UPDATE 2-Credit Agricole total Greek exposure 3.8 bln euros

* Reveals corporate commitments at 2.4 billion euros

* Says insurance unit has just under 400 mln sovereign risk

* Confirms bank sovereign exposure at 850 million euros
(Adds details, results expectations)

By Lionel Laurent

PARIS, May 7 (BestGrowthStock) – French bank Credit Agricole
(CAGR.PA: ) revealed a total exposure to Greece of 3.8 billion
euros ($5.1 billion) on Friday, as debt worries continued to
pressure the financial sector.

Credit Agricole, which reports first-quarter results next
week, was seen as particularly vulnerable to Greece’s economic
problems because of its unprofitable Greek subsidiary Emporiki
in which it bought a two thirds stake in 2006.

The Greek unit, now over 90 percent-owned, has been sapping
results for years while the bank’s former chief executive,
Georges Pauget, said it would not sell out.

Credit Agricole was expected to report a first-quarter net
profit of 514 million euros, more than double what it earned in
the 2009 period, according to a Reuters poll.

The updated 3.8 billion euro exposure figure included bank
sovereign risk of 850 million, insurance sovereign risk of just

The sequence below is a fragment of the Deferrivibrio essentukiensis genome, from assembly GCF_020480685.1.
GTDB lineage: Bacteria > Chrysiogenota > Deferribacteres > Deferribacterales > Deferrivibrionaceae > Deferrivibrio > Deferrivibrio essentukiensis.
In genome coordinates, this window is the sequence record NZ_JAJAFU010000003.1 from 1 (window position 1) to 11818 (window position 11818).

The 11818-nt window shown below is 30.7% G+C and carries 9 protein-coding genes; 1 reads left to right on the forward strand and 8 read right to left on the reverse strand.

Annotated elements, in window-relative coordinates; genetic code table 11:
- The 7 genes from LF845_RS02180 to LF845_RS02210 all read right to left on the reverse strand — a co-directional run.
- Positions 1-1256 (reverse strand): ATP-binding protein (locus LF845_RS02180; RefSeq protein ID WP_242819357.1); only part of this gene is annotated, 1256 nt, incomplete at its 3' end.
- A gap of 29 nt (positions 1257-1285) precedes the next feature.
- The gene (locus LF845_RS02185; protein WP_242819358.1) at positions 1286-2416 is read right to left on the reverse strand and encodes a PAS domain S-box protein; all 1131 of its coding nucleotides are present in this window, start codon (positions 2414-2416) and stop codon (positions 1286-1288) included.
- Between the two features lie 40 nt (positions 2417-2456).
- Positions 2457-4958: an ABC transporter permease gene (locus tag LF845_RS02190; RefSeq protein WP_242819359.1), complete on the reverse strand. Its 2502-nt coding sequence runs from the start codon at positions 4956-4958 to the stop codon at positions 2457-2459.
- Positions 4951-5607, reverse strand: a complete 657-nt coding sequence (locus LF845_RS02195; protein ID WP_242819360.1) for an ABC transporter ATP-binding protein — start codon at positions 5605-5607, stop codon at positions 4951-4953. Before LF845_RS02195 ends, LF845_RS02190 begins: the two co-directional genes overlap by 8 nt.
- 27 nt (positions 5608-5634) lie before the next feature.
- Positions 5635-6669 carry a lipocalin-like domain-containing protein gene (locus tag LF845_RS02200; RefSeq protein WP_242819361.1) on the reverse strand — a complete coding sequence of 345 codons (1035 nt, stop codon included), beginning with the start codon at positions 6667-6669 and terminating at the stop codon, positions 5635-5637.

under 400 million, investment-banking corporate exposure of 2.4
billion and interbank risk exposure of 180 million.

The figure does not include private-sector exposure at
Emporiki, the bank said. [ID:nCmp166173]

Credit Agricole shares were down 1.4 percent in morning
trade, in line with declines at larger rivals BNP Paribas
(BNPP.PA: ) and Societe Generale (SOGN.PA: ). [ID:nWEA0812]

BNP has disclosed sovereign exposure to Greece of 5 billion
euros and corporate commitments of around 3 billion. Societe
Generale’s sovereign exposure is 3 billion euros.

Credit Agricole has restructured itself in the aftermath of
the financial crisis and has been led by chief executive
Jean-Paul Chifflet since March. The group said in February it
had seen a good start to the year. [ID:nLDE61N262]

French banks have the biggest international exposure to
Greek debt as at the end of 2009 but unlike German banks they
have not been asked to participate directly in the rescue
package for the debt-stricken country.

Investment Advice

(Editing by Marcel Michelson and Dan Lalor)
($1 = 0.7453 euro)

UPDATE 2-Credit Agricole total Greek exposure 3.8 bln euros